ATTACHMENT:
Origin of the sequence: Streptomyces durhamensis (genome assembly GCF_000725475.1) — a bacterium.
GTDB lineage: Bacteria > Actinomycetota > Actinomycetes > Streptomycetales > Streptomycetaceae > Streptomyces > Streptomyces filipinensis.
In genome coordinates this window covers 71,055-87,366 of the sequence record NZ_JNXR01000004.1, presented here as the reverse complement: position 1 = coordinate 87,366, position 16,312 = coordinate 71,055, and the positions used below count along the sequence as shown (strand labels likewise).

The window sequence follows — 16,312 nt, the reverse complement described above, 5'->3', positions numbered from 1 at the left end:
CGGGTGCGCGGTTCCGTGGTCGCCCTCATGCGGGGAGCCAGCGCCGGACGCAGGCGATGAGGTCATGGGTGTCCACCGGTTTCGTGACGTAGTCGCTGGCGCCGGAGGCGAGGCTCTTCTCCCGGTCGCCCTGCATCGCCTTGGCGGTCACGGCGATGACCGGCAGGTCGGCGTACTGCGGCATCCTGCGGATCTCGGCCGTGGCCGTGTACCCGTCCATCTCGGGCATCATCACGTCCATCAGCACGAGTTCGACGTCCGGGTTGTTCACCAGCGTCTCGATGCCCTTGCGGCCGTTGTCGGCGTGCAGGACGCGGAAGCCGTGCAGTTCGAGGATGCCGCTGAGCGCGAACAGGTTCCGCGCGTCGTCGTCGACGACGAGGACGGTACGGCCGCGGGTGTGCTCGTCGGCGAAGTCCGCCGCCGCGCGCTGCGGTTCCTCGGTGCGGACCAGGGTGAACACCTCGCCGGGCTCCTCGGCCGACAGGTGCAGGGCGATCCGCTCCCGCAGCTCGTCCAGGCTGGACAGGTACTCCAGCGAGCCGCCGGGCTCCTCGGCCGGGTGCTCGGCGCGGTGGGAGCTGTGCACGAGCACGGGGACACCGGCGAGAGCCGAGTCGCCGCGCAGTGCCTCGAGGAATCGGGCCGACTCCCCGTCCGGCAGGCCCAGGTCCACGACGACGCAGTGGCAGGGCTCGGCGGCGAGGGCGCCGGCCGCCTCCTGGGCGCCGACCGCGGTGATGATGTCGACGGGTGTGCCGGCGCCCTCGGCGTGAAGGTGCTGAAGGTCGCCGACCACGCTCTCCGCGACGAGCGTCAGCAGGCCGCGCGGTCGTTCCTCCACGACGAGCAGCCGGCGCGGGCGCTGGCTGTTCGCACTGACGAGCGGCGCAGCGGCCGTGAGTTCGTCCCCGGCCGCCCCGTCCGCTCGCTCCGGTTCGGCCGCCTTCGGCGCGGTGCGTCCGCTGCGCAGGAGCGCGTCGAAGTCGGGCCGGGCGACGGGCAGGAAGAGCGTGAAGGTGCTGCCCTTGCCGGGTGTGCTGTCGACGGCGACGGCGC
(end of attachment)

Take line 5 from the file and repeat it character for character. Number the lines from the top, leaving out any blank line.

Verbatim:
CGGGTGCGCGGTTCCGTGGTCGCCCTCATGCGGGGAGCCAGCGCCGGACGCAGGCGATGAGGTCATGGGTGTCCACCGGTTTCGTGACGTAGTCGCTGGCGCCGGAGGCGAGGCTCTTCTCCCGGTCGCCCTGCATCGCCTTGGCGGTCACGGCGATGACCGGCAGGTCGGCGTACTGCGGCATCCTGCGGATCTCGGCCGTGGCCGTGTACCCGTCCATCTCGGGCATCATCACGTCCATCAGCACGAGTTCGACGTCCGGGTTGTTCACCAGCGTCTCGATGCCCTTGCGGCCGTTGTCGGCGTGCAGGACGCGGAAGCCGTGCAGTTCGAGGATGCCGCTGAGCGCGAACAGGTTCCGCGCGTCGTCGTCGACGACGAGGACGGTACGGCCGCGGGTGTGCTCGTCGGCGAAGTCCGCCGCCGCGCGCTGCGGTTCCTCGGTGCGGACCAGGGTGAACACCTCGCCGGGCTCCTCGGCCGACAGGTGCAGGGCGATCCGCTCCCGCAGCTCGTCCAGGCTGGACAGGTACTCCAGCGAGCCGCCGGGCTCCTCGGCCGGGTGCTCGGCGCGGTGGGAGCTGTGCACGAGCACGGGGACACCGGCGAGAGCCGAGTCGCCGCGCAGTGCCTCGAGGAATCGGGCCGACTCCCCGTCCGGCAGGCCCAGGTCCACGACGACGCAGTGGCAGGGCTCGGCGGCGAGGGCGCCGGCCGCCTCCTGGGCGCCGACCGCGGTGATGATGTCGACGGGTGTGCCGGCGCCCTCGGCGTGAAGGTGCTGAAGGTCGCCGACCACGCTCTCCGCGACGAGCGTCAGCAGGCCGCGCGGTCGTTCCTCCACGACGAGCAGCCGGCGCGGGCGCTGGCTGTTCGCACTGACGAGCGGCGCAGCGGCCGTGAGTTCGTCCCCGGCCGCCCCGTCCGCTCGCTCCGGTTCGGCCGCCTTCGGCGCGGTGCGTCCGCTGCGCAGGAGCGCGTCGAAGTCGGGCCGGGCGACGGGCAGGAAGAGCGTGAAGGTGCTGCCCTTGCCGGGTGTGCTGTCGACGGCGACGGCGC